The Relevance of Owen Lattimore's Writings for Nomadic Pastoralism Research and Development in Inner Asia

Article excerpt

Abstract

Nomadic pastoral systems in Inner Asia are facing sweeping changes. Designing new development models for the sustainable utilization of rangelands requires a better understanding of nomadic pastoral systems. Owen Lattimore's writings, based on his experiences in Inner Asia in the 1920s and 1930s, are a valuable resource for those interested in nomads and pastoral development in Inner Asia. The paper introduces some of Lattimore's work to illustrate their relevance to today's pastoral development challenges. Despite being written 70 years ago, Lattimore's texts are still useful for understanding traditional livestock management practices and provide valuable insight for the sustainable development of the pastoral areas of Inner Asia.

Keywords: development, Inner Asia, Lattimore, nomads, Mongols, rangelands

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Nomads continue to fascinate us. Moving across the grasslands with their animals, their home a tent, nomads evoke freedom. Their world cherishes mobility and the liberty to roam in search of grass and water. Nomads are constantly exposed to the elements of nature--rain, snowstorms and drought; they take these events for granted and face them with remarkable equanimity. Values that humankind admires--courage, integrity, generosity--are principles instinctive to nomads. Nomads also have an intimate knowledge of their environment and an amazing ability to handle animals--a skill rare among most people today.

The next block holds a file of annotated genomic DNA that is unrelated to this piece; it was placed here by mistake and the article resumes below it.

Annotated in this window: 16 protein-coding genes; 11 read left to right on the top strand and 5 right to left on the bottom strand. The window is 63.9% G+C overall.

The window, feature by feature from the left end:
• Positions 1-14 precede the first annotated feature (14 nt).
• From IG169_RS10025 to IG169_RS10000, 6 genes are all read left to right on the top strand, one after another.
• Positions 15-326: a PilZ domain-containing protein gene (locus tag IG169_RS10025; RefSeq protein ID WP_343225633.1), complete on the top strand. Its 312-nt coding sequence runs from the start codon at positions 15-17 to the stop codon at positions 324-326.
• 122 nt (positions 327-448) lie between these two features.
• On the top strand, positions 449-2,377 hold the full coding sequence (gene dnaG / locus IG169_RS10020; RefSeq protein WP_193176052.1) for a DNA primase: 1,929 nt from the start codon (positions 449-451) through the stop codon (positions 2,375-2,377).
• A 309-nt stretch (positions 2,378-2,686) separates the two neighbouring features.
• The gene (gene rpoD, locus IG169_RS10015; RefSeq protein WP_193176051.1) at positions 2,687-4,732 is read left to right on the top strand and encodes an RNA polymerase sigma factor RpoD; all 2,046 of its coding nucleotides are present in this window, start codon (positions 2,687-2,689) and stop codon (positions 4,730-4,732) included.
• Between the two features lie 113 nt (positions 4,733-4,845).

Nomads offer a rare perspective on life. Their world operates on a rhythm completely different from the one to which we are accustomed. Nomads' lives are finely tuned to the growth of grass, the births of animals and the seasonal movement of their herds. Like many people living close to nature, nomads have developed a close connection to the land and the livestock that nurture them. For thousands of years they survived by raising animals. However, nomads did not merely eke out a living; they created a unique culture and were part of remarkable civilizations. Despite these admirable traits and skills, nomads are facing serious threats throughout the world (Miller 2008).

In Inner Asia, nomadic pastoral systems are undergoing sweeping changes (Humphrey and Sneath 1999, Sheehy et al. 2006b, Zhang 2006). From the steppes of Mongolia to the alpine meadows and cold deserts of the Tibetan Plateau in Western China, pastoralists are facing unprecedented transformations to traditional livestock and grazing management practices. A better understanding of nomadic pastoral systems in Inner Asia is necessary in order to assist nomads to develop new models for the sustainable utilization of rangeland resources (Zhang et al. 2007).

Owen Lattimore's observations of nomads from the 1920s and 1930s provide valuable information for those interested in nomadic pastoral societies and pastoral development, not only in Mongolia, but throughout Inner Asia. In this paper we introduce some of Lattimore's writings to show how they are still relevant today to those seeking to understand nomadic pastoral systems better. We also point out how Lattimore's texts can be used to help develop new models for livestock management in pastoral areas that build on nomads' indigenous knowledge and traditional practices.

Rangeland ecosystems in Inner Asia are complex, not only in the ways that physical forces shape the landscape, but also in the ways that socio-economic, political and institutional forces interact and impact the people who use the rangeland resources. Sustainable pastoral development requires an examination of all the forces affecting the rangelands. Despite the extent and importance of rangelands in Inner Asia, rangeland ecosystem dynamics are still poorly understood. Many questions concerning how rangeland vegetation functions, and the effect of both domestic and wild herbivores on vegetation remain unanswered (Sheehy et al. 2006a).

Within the world of the steppe there are many types of migration cycle, governed partly by geography and partly by social specialization in the use of different animals. …